Gambusia amistadensis was wiped out when its habitat, the Goodenough Spring near Del Rio, Texas, was dammed and transformed into Lake Amistad. The poor little fish couldn’t adapt and is now extinct. Isn’t it ironic that one of the most common species of fish, spread throughout practically the entire globe, has close relations that are no longer with us or hanging onto their place on Earth by a mere thread?
We’ll move now from one of the world’s plainest livebearers to one of the most spectacular. If you have never seen a school of sailfin mollies being shepherded by a large alpha male, you should! The male flashes blue and gold and spreads his fins to the breaking point as he simultaneously impresses the ladies and intimidates other males. I’ve seen this in the shallow waters of the San Antonio River at the famous San Antonio River Walk. At the same time, I’ve seen nesting Texas cichlids Herichthys cyanoguttatus chasing the mollies away from their nests.
Many aquarists are familiar with mollies from Florida, but not many realize that the range of Poecilia latipinna extends into the great state of Texas (Page, 1991). Almost no one is more familiar with Texas mollies than Charles Clapsaddle of Goliad, Texas, near San Antonio. He collects sailfin mollies from nearby Coleto Creek and crosses them with some of the beautiful domesticated strains of mollies to produce the huge mollies that dominate the molly classes of the ALA Convention show every year. A tour of his facility and a collecting trip at Coleto Creek are part of the activities scheduled for the convention.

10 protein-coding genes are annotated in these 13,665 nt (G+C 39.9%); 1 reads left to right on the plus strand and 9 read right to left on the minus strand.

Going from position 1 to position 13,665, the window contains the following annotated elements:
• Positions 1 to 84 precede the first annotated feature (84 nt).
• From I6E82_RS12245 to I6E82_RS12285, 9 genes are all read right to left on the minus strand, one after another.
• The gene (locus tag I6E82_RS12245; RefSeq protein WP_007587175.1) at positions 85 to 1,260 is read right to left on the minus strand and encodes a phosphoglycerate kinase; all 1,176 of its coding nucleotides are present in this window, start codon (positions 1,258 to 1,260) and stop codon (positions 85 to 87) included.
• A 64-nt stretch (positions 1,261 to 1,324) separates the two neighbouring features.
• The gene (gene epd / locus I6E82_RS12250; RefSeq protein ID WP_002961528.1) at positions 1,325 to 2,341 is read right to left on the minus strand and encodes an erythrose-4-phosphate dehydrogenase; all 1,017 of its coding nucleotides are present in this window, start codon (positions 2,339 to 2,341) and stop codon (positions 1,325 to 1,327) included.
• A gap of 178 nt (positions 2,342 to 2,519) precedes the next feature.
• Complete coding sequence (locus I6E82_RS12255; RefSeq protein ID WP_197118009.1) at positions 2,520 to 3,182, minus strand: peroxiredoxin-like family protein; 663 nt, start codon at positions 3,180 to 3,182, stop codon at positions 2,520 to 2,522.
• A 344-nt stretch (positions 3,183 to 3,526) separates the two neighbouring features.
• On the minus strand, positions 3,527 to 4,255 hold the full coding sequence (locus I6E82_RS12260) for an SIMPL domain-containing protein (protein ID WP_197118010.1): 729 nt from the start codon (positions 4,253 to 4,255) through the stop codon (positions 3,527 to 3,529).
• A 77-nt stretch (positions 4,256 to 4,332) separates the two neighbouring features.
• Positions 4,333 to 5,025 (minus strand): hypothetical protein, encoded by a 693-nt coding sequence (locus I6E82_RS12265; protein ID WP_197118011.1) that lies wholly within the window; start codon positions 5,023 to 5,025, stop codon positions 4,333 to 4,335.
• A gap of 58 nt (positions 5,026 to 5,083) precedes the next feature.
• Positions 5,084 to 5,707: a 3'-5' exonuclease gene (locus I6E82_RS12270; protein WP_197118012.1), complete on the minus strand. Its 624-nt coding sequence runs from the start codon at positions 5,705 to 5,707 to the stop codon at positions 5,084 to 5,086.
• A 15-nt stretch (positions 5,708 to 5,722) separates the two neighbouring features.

Despite the fact that they are often found in fetid ditches with foul water and in baking temperatures, good sailfin mollies are quite a challenge to keep in captivity. If you wish to try, give them plenty of room, lots of water changes, and frequent feedings of food with a large amount of vegetable material. They do particularly well in outdoor ponds; this is probably the best option if you live in a fairly mild climate.
A large number of Louisiana natives left their homes and relocated westward following the devastation of hurricanes Katrina and Rita in 2005. A small livebearer may have joined this migration. The range of Heterandria formosa is normally not given to include Texas, but in recent years some individuals of the species have popped up, at first on the west side of the Sabine River, which separates Texas from Louisiana (Page, 1991). Lately some specimens have been procured in Winnie, Texas, outside of Houston, by native-fish buff and Tyler, Texas resident Vincent Brach.